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How to Change the File Type Icon in Windows

If you have a file on your computer with an unrecognizable extension, Windows will simply assign a generic file icon to that file. If you work in a corporate environment, this can happen all the time with custom software applications that use proprietary formats.

Even if you are a home user, it might be worth taking the time to change the default icon assigned to a text document or all PDF documents, etc. This tip is really only for customizing the look of Windows to your liking.

In Windows XP, changing the icon for a file type was very easy and could be done through Windows Explorer. Unfortunately, in Windows 7 and Windows 8, this process is more complicated. There you have to manually edit the registry entries, which is not fun at all. Fortunately, there are a couple of free programs out there that do their job without any clutter.

Change the icon for the file type in Windows XP

Step 1. Open “My Computer” and select “Tools” and then “Folder Options”.

Step 2. Click the “File types” tab and you will see a list of all file types registered on your computer with extensions and an icon

Step 3. Scroll down to the file extension for which you want to change the icon, and then select it from the list. Then click the Advanced button at the bottom of the dialog box.

Step 4. Click the Change Icon button at the top. to the right and select the replace icon.

Here’s how to easily change the icon for a file type in Windows XP and Windows Vista. Now let’s talk about Windows 7 and Windows 8.

Change file type icon in Windows 7/8

For Windows 7 and later, there are several free utilities that can change file icons for you without fiddling with the registry. I will mention two that I have used that work well.



Types is a very simple application that only does one thing. It would be nice if the program were a standalone executable that didn’t require installation, but unfortunately it isn’t. Anyway, once you install and run it, you will get a window with all types of files currently registered on the system and their icons.

In my example, I want to change the default icon for text files, so I scrolled down to the TXT extension and selected it. Click the gear icon at the top and the properties window will open.

On the Class tab, you can see the path to the program associated with this file type. In this case, Notepad opens TXT files by default. You can change the default program here if you like, but you can also do this through Explorer.

We are interested in the Icon tab. By default, it shows icons stored in the imageres.dll file stored in the SYSTEM32 directory. This DLL file contains many of the default system icons used on the system.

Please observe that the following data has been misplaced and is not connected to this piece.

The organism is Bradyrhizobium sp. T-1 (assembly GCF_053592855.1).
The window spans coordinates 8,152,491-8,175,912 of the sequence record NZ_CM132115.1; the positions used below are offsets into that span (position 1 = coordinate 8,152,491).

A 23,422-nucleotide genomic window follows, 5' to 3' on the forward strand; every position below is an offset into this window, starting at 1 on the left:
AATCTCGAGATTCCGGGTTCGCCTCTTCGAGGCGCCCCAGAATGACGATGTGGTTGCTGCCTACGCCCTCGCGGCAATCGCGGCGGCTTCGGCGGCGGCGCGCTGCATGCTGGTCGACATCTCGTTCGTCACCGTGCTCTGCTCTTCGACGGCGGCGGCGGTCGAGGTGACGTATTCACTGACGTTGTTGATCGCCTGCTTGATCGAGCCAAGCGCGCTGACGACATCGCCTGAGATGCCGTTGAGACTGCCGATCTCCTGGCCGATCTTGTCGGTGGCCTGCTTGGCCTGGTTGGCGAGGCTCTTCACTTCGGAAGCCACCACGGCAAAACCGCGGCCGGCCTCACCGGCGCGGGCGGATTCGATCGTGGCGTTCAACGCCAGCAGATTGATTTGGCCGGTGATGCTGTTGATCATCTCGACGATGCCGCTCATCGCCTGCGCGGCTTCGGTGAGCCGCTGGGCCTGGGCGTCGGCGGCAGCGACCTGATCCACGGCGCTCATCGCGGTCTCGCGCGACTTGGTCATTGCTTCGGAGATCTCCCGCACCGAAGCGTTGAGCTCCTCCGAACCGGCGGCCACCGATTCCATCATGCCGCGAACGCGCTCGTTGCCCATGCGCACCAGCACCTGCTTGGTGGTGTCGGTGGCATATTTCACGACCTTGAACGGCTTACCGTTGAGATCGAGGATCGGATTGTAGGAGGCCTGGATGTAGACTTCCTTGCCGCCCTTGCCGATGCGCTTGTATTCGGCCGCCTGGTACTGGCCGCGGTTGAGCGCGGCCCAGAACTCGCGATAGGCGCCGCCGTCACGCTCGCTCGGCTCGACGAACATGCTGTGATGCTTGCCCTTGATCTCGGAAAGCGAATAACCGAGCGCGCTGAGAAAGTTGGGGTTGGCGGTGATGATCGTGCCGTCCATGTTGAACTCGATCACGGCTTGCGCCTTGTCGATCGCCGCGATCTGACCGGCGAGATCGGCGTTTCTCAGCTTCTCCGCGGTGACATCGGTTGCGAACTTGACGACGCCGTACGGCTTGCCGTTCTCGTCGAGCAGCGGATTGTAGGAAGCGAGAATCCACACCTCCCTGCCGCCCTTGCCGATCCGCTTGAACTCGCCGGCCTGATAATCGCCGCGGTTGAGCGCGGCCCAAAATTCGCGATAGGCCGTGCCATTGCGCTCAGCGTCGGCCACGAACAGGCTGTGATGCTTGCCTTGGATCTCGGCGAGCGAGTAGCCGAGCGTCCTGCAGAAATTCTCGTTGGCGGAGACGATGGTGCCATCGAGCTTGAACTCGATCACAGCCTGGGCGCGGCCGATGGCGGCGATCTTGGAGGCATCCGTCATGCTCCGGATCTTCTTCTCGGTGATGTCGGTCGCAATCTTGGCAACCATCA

If you don’t find any suitable icons here, you can read my previous post about extracting icons from EXE and DLL files, or creating your own images and converting them to icons. If you have your own icon, you can click the little yellow folder button and navigate to the icon you want to use.

Just select the icon and close the properties window. You will also see an icon change in the title bar at the very top of the properties window.

As you can see above, I changed the icon for the TXT file type to something else, and now this icon will appear wherever Windows displays it in the operating system.


File types

The second program I really like is from Nirsoft, my favorite company when it comes to free utilities. The program is called FileTypesMan and is better than types because it does not require installation on the system.

After you run it, you can scroll down to the desired file extension using the first column (Extension). In my example, I found the .TXT file extension again, and at the bottom you can see the various activities associated with this extension. This is the same as the Actions tab in Types

When you double-click an entry, a pop-up dialog opens with a range of properties and settings.

Click the little button next to the default icon and select the icon file. You can also tweak many advanced options to show / hide various file extension related settings. If you work a lot with a particular file type and want a better icon than the default, these two programs are the best options.

That’s all. If you have any questions or issues with updating the icon for a specific file type, please let us know in the comments. Enjoy!

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